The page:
Updated: 4:05 p.m., Dec. 2, 2019
Since attaching cameras to school buses earlier this year, Mentor police have issued 10 times the number of citations for drivers passing stopped buses.
Before the cameras, Mentor police relied on bus drivers to report drivers who passed them, said Capt. Michael Majernik. But bus drivers are busy focusing on the kids, he said, and the cameras provide more concrete evidence.
The department has issued 50 citations to drivers for passing stopped buses since February, Majernik said. Just five were issued in the same period the previous year.
“A lot of these, unfortunately, are pretty blatant violations,” Majernik said. “It’s not, ‘Oh, I didn’t realize the school bus wasn’t there.’ It’s just blatant disregard for public safety.”
The goal isn’t to cite and fine more drivers, but to encourage public safety, he said.
“We encourage everybody to obey the law and to stop at the school buses, and that’s our ultimate goal,” Majernik said. “If we had zero violations — that would be a success.”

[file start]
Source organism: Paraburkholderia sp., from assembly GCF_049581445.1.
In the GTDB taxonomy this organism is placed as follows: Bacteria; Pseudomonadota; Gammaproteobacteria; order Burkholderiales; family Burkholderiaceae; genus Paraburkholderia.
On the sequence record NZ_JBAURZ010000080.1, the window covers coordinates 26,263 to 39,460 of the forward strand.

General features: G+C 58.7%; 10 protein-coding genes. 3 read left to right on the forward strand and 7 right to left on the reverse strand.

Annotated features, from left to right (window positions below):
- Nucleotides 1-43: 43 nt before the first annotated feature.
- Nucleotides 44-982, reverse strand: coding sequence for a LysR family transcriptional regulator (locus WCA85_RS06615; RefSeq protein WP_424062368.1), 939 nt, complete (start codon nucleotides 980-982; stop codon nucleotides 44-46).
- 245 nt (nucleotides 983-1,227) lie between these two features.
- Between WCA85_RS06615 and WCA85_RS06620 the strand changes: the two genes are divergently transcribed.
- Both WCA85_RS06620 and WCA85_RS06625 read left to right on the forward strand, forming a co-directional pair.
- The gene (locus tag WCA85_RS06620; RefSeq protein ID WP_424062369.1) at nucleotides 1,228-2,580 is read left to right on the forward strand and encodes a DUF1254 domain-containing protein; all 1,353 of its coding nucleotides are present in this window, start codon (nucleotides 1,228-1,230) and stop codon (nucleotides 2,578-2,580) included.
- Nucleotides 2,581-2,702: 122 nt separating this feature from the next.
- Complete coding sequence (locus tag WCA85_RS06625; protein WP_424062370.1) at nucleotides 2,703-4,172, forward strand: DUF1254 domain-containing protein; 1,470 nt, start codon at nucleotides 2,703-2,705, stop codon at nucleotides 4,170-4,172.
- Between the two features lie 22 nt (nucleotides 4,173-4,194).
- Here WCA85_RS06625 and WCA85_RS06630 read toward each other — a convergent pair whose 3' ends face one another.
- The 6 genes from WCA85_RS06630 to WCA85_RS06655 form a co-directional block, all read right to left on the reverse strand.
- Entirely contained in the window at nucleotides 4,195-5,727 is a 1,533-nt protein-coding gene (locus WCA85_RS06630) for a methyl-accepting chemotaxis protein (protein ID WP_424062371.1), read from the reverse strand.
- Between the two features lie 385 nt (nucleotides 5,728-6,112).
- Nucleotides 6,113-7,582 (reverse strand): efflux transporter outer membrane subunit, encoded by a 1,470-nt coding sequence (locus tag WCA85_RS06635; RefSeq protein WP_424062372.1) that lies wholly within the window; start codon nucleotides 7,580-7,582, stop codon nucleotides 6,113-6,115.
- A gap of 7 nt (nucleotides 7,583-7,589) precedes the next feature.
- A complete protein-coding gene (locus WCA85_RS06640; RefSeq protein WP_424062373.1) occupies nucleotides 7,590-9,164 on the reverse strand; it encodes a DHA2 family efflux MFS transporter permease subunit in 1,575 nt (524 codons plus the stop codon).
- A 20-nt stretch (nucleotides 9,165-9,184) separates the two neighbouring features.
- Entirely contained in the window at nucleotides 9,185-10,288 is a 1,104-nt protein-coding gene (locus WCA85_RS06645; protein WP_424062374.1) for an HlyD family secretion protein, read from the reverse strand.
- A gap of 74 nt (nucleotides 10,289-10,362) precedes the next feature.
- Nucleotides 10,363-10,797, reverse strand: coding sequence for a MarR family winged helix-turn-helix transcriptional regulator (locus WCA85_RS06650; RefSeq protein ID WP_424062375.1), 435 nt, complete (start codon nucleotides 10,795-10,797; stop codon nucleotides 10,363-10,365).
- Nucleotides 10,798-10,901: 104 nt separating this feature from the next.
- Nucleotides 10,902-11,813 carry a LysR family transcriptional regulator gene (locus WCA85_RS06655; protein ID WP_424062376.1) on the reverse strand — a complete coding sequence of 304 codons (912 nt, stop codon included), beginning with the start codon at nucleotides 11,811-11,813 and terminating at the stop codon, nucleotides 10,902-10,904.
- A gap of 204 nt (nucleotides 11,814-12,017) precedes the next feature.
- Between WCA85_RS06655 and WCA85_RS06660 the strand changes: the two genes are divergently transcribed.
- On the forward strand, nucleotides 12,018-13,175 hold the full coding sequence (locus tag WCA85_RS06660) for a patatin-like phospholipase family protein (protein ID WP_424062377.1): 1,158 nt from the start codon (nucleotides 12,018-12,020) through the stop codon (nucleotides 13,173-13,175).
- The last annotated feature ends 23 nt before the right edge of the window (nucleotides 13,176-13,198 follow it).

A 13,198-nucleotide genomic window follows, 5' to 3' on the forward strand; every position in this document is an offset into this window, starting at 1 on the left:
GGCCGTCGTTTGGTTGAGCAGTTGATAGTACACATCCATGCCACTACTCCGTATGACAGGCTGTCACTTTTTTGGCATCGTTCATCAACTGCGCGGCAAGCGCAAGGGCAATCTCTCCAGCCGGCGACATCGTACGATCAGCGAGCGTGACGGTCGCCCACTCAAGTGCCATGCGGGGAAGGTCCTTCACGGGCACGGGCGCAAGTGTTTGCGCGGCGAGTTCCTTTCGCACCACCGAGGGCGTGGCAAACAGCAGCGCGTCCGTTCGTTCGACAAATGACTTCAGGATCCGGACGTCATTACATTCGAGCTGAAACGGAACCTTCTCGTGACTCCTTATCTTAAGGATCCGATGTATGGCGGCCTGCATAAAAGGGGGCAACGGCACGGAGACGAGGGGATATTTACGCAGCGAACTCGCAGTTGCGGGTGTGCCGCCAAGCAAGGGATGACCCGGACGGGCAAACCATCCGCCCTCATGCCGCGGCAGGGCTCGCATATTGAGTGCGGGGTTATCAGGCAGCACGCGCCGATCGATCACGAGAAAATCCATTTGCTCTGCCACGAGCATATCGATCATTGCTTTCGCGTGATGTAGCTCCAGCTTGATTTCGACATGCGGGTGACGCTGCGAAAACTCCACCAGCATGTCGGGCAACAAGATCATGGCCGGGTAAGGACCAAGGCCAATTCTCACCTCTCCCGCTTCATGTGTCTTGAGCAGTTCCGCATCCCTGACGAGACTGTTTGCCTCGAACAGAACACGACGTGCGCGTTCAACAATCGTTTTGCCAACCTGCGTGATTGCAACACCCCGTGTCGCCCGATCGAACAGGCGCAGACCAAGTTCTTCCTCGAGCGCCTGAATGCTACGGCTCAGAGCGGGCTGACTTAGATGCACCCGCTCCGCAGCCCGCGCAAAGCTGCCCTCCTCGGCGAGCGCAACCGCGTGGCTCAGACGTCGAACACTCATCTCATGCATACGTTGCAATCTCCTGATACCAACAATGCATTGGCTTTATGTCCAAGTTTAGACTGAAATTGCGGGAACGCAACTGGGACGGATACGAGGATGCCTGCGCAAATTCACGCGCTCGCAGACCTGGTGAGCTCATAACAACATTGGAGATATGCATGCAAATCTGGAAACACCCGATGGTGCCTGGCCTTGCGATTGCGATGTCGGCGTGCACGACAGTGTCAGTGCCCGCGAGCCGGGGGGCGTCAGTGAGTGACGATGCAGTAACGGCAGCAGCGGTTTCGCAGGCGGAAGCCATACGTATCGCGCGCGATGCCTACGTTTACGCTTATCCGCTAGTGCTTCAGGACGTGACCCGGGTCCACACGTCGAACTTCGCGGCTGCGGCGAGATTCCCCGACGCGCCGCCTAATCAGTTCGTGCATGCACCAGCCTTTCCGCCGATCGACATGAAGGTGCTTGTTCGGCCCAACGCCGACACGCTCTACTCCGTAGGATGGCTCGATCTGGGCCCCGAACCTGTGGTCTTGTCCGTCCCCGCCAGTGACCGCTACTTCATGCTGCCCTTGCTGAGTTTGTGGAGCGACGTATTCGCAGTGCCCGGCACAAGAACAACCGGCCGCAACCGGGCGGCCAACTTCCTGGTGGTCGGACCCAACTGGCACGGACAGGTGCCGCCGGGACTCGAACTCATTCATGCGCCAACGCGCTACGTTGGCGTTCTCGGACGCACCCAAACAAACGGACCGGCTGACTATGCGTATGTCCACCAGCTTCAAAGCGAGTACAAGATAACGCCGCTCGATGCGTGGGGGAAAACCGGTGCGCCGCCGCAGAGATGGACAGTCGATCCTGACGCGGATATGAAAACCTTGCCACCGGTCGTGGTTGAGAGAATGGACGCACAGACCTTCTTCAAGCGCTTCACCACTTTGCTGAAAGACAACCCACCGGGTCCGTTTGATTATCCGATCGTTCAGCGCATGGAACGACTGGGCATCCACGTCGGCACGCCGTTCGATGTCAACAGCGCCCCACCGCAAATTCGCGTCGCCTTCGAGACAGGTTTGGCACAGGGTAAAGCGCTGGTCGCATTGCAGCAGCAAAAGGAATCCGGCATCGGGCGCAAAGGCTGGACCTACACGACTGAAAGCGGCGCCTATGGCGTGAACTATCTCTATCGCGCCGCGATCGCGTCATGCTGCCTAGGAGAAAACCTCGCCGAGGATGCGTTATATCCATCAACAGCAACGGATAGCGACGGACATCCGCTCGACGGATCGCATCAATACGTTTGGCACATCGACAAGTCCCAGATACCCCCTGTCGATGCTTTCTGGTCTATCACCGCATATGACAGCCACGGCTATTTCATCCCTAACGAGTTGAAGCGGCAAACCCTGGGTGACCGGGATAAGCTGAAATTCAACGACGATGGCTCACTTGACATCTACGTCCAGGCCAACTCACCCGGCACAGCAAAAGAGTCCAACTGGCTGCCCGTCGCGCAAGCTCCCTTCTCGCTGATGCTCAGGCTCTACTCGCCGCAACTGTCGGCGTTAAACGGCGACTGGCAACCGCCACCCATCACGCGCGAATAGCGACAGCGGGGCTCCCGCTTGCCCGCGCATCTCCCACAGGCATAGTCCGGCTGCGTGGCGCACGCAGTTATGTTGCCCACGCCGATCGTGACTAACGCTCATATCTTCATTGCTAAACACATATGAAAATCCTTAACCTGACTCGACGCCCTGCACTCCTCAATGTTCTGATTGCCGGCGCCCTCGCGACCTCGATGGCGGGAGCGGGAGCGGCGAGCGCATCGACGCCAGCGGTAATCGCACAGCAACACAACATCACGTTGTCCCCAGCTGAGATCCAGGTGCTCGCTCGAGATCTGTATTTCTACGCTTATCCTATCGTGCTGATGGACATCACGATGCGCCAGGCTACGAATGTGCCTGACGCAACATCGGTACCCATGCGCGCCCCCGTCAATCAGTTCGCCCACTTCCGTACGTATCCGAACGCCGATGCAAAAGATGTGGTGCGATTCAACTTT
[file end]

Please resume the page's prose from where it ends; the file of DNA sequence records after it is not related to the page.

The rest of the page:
Currently, drivers who pass a stopped bus are given a mandatory court appearance and fined. A bill that would increase penalties has had three committee hearings so far in the Ohio Senate.
The bill would create a vehicular harm felony for drivers who hit a child when passing a stopped bus and double the fine for passing a bus from $500 to $1,000. Fines increase for repeat offenders.
The bill also would set aside $500,000 for installation of cameras on school buses over the next two years.
The Ohio Prosecuting Attorneys Association, which supports the bill, says 4,200 Ohio drivers were ticketed for passing school buses between 2015 and 2017.
Statehouse News Bureau's Karen Kasler contributed to this report.